From an Australian perspective, such interruptions and delays are likely to be of concern for:
- foreign residents with Construction Projects in Australia; and
- Australian residents with Construction Projects outside Australia,
particularly in circumstances where the Construction Project was, prior to COVID-19, anticipated to exist for less than the relevant aforementioned “deeming” period in any applicable DTA.
Moreover, given the lack of ATO guidance on this issue, if a foreign resident who has a Construction Project in Australia has any uncertainty about whether the disruptions caused by COVID-19 could trigger Australian PE issues then they should consider approaching the ATO for guidance. Practically, earlier engagement with the ATO may be a more prudent approach than engaging later in time when the ATO may have developed a firmer approach than currently outlined in the ATO guidance.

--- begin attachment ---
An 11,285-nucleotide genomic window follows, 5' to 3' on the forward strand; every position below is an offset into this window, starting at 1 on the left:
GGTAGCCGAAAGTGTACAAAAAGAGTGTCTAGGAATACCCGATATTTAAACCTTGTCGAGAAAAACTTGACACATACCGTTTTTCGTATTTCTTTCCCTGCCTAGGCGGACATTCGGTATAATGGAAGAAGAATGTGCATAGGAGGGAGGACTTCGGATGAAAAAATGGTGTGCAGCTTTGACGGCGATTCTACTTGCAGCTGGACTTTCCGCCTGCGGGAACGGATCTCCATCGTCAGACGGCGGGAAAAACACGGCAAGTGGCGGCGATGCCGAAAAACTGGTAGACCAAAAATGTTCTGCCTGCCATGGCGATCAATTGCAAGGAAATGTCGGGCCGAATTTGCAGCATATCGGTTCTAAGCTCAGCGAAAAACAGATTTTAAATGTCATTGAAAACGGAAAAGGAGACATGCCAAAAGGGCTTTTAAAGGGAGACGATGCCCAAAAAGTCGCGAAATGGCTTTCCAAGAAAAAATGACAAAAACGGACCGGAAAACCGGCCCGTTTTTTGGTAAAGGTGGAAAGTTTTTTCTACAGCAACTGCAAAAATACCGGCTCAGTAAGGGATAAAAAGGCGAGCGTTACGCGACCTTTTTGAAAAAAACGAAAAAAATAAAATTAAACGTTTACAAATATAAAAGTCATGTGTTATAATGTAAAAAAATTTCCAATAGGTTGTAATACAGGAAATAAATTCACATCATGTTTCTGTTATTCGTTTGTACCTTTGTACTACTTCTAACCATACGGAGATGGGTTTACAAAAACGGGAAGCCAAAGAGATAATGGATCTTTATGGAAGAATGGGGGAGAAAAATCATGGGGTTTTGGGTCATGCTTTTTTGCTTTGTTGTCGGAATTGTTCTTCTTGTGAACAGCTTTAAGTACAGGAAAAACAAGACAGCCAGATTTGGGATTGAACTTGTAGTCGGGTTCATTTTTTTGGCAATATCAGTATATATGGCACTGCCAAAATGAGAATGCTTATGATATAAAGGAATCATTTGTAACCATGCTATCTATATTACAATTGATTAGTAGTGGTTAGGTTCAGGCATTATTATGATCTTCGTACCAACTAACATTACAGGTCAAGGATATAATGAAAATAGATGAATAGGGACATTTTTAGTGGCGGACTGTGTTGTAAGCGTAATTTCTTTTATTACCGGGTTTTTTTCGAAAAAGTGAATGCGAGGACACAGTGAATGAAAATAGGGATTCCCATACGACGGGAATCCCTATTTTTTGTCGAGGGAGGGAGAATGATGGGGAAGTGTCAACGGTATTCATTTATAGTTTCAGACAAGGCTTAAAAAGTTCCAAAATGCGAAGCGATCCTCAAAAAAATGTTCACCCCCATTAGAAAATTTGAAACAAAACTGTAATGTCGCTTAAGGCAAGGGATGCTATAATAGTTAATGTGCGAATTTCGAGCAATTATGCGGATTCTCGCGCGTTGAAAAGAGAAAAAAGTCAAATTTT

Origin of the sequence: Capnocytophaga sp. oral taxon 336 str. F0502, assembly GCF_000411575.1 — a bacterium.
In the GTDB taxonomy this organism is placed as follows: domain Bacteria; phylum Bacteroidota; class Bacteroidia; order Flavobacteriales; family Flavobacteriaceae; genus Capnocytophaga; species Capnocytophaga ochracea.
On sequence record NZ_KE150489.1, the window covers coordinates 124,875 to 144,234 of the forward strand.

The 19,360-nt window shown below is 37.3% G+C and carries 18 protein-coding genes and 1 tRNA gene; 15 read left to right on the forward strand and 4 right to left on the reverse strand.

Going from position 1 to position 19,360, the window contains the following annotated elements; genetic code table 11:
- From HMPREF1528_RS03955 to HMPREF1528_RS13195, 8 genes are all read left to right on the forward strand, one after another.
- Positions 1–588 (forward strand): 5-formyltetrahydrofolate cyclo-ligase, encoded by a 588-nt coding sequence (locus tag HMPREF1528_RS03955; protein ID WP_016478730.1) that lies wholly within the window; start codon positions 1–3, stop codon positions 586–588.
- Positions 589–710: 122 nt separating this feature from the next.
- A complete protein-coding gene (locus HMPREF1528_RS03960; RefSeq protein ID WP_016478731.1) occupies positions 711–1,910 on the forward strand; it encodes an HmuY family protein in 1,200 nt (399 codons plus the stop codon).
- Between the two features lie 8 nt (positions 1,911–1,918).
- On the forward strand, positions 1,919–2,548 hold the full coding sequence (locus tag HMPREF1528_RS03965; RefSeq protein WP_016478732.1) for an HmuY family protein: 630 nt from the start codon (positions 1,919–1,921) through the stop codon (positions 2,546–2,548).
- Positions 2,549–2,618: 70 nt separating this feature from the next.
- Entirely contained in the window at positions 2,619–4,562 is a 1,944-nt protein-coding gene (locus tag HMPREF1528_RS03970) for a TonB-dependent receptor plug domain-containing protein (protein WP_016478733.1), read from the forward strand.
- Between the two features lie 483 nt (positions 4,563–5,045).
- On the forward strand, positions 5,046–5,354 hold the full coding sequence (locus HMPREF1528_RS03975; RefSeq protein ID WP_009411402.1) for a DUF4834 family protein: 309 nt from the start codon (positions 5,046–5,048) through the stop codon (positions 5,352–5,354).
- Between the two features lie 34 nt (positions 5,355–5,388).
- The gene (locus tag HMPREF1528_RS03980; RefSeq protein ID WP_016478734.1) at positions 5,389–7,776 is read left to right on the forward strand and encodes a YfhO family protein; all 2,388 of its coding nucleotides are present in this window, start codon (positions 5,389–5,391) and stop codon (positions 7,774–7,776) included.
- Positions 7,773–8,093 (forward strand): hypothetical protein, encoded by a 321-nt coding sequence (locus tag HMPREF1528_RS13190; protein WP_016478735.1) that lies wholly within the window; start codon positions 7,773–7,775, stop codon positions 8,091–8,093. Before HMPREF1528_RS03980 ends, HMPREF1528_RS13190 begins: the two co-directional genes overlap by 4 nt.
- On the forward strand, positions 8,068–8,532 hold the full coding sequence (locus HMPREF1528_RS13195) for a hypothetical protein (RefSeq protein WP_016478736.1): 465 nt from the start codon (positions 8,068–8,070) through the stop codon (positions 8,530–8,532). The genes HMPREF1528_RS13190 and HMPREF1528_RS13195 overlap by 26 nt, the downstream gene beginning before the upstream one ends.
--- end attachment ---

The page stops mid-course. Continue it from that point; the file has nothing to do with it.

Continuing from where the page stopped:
Disclaimer: Clayton Utz communications are intended to provide commentary and general information. They should not be relied upon as legal advice. Formal legal advice should be sought in particular transactions or on matters of interest arising from this communication. Persons listed may not be admitted in all States and Territories.
Source: This article was originally published on the Clayton Utz website, 1 October 2020, and has been reproduced with permission.